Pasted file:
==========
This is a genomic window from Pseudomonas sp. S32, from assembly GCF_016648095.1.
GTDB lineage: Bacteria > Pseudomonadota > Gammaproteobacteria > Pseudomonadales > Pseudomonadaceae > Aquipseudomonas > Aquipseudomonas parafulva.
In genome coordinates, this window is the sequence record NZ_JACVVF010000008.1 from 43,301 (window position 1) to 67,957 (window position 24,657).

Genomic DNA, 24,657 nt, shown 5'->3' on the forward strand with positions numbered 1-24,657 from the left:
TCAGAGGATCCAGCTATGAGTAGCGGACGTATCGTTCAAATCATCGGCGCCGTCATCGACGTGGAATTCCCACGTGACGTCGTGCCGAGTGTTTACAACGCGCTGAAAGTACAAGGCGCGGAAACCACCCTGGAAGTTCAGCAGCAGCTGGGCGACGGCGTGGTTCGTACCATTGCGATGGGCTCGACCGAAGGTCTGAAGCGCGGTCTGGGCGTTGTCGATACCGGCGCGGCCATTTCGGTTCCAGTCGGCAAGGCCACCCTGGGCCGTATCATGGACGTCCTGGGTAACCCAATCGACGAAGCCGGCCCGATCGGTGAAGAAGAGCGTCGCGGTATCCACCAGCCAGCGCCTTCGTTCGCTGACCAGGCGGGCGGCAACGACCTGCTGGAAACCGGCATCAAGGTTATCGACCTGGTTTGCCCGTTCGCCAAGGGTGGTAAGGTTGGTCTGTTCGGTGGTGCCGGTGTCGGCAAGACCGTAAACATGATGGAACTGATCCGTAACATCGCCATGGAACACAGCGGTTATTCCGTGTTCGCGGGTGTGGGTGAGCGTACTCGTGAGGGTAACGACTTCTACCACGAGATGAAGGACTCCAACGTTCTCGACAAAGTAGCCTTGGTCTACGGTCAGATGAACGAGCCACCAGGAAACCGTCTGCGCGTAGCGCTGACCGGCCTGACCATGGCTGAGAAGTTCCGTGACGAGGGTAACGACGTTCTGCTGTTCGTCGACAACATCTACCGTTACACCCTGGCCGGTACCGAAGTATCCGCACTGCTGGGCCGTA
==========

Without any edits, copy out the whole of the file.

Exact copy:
This is a genomic window from Pseudomonas sp. S32, from assembly GCF_016648095.1.
GTDB lineage: Bacteria > Pseudomonadota > Gammaproteobacteria > Pseudomonadales > Pseudomonadaceae > Aquipseudomonas > Aquipseudomonas parafulva.
In genome coordinates, this window is the sequence record NZ_JACVVF010000008.1 from 43,301 (window position 1) to 67,957 (window position 24,657).

Genomic DNA, 24,657 nt, shown 5'->3' on the forward strand with positions numbered 1-24,657 from the left:
TCAGAGGATCCAGCTATGAGTAGCGGACGTATCGTTCAAATCATCGGCGCCGTCATCGACGTGGAATTCCCACGTGACGTCGTGCCGAGTGTTTACAACGCGCTGAAAGTACAAGGCGCGGAAACCACCCTGGAAGTTCAGCAGCAGCTGGGCGACGGCGTGGTTCGTACCATTGCGATGGGCTCGACCGAAGGTCTGAAGCGCGGTCTGGGCGTTGTCGATACCGGCGCGGCCATTTCGGTTCCAGTCGGCAAGGCCACCCTGGGCCGTATCATGGACGTCCTGGGTAACCCAATCGACGAAGCCGGCCCGATCGGTGAAGAAGAGCGTCGCGGTATCCACCAGCCAGCGCCTTCGTTCGCTGACCAGGCGGGCGGCAACGACCTGCTGGAAACCGGCATCAAGGTTATCGACCTGGTTTGCCCGTTCGCCAAGGGTGGTAAGGTTGGTCTGTTCGGTGGTGCCGGTGTCGGCAAGACCGTAAACATGATGGAACTGATCCGTAACATCGCCATGGAACACAGCGGTTATTCCGTGTTCGCGGGTGTGGGTGAGCGTACTCGTGAGGGTAACGACTTCTACCACGAGATGAAGGACTCCAACGTTCTCGACAAAGTAGCCTTGGTCTACGGTCAGATGAACGAGCCACCAGGAAACCGTCTGCGCGTAGCGCTGACCGGCCTGACCATGGCTGAGAAGTTCCGTGACGAGGGTAACGACGTTCTGCTGTTCGTCGACAACATCTACCGTTACACCCTGGCCGGTACCGAAGTATCCGCACTGCTGGGCCGTA